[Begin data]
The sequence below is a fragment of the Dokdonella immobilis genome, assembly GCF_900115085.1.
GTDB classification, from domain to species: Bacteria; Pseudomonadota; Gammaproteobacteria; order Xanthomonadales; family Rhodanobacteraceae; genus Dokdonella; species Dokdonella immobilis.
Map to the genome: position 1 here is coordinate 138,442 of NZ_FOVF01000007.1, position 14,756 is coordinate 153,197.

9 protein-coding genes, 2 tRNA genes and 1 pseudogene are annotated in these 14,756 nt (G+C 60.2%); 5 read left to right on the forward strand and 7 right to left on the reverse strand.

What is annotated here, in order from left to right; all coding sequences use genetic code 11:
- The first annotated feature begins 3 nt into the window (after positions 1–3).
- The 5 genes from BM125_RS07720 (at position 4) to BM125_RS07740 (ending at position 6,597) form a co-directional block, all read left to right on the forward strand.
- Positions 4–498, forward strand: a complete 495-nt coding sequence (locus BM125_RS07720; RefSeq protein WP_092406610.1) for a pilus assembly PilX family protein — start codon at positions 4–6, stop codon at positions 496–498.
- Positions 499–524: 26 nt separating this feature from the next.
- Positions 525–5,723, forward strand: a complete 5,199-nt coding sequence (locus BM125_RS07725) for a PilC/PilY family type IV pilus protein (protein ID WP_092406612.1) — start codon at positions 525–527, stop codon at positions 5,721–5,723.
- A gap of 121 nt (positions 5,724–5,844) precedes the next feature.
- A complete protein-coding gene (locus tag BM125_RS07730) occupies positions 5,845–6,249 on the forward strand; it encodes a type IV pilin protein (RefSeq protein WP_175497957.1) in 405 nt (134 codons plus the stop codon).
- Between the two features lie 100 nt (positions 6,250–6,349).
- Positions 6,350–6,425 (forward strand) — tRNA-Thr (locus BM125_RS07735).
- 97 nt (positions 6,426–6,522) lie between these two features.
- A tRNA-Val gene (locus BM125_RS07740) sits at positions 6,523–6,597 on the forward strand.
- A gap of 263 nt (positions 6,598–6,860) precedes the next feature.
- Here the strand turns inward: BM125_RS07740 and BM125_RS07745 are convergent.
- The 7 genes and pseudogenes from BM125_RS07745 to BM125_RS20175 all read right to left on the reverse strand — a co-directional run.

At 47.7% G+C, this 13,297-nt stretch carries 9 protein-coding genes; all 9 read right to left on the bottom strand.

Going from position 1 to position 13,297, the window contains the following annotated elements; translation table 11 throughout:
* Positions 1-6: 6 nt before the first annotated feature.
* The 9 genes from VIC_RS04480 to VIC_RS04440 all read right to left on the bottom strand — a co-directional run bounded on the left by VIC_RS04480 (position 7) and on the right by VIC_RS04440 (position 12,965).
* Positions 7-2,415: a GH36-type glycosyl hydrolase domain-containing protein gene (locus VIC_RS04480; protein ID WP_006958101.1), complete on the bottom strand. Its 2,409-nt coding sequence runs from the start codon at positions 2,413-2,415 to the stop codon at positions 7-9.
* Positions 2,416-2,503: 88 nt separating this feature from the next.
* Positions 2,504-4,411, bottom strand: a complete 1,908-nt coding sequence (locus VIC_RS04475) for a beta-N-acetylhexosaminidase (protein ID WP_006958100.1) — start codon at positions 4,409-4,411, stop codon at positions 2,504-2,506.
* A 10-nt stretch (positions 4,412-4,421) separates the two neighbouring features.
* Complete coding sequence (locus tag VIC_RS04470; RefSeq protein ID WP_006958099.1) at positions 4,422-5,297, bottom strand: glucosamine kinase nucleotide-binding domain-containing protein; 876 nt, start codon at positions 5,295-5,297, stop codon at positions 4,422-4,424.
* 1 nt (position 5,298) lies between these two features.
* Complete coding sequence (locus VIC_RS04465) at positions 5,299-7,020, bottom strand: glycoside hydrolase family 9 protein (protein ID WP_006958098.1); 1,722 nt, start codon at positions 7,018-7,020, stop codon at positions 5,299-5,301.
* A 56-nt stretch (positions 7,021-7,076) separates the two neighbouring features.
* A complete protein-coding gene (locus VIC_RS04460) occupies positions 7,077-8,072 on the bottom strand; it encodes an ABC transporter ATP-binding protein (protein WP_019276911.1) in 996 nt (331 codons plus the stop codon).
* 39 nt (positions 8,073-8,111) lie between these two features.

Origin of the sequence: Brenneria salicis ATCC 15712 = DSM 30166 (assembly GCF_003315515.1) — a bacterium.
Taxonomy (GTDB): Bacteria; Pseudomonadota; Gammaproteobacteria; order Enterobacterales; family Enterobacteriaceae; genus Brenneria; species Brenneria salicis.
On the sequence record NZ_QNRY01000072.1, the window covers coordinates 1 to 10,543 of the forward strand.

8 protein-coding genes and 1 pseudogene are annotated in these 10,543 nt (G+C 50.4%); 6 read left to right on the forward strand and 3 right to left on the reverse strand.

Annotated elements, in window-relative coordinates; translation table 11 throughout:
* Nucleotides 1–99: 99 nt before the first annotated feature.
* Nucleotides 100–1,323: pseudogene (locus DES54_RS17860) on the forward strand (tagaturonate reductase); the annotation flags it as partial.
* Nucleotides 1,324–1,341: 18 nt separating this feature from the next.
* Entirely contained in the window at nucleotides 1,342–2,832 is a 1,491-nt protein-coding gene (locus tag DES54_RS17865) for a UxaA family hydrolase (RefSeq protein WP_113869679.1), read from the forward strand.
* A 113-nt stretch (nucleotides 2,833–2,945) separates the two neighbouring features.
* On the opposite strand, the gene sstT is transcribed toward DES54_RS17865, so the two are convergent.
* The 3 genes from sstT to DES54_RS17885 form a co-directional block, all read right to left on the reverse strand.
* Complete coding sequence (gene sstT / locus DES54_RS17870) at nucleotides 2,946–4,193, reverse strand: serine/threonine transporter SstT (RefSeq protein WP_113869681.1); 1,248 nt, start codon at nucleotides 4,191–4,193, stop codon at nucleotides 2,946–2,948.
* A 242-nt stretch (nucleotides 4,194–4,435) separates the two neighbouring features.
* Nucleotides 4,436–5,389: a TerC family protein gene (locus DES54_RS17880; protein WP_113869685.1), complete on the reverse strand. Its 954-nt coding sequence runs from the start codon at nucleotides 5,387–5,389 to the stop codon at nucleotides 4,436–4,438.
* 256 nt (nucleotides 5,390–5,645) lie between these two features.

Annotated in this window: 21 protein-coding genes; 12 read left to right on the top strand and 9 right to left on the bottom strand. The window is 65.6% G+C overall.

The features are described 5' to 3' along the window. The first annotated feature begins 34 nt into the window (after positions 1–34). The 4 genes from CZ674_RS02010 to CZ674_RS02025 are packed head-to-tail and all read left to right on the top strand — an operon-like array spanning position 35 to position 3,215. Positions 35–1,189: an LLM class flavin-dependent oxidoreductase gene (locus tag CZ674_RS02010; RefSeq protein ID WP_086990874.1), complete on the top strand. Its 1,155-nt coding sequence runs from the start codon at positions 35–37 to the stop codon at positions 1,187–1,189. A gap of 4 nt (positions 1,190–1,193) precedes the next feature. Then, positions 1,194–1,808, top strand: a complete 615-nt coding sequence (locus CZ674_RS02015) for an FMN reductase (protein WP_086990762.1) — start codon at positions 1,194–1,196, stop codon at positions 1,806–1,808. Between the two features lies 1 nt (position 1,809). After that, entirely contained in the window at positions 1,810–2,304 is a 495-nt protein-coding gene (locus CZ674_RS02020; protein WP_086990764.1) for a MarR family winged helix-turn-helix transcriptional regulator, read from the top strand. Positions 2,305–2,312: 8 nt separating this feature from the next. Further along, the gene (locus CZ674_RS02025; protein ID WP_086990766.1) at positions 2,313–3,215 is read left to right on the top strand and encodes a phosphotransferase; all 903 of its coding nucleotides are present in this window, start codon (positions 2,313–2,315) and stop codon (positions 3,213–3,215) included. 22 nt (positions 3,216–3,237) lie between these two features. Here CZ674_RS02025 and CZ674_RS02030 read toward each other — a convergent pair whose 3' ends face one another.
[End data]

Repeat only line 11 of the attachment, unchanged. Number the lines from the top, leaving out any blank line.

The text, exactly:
- A gap of 121 nt (positions 5,724–5,844) precedes the next feature.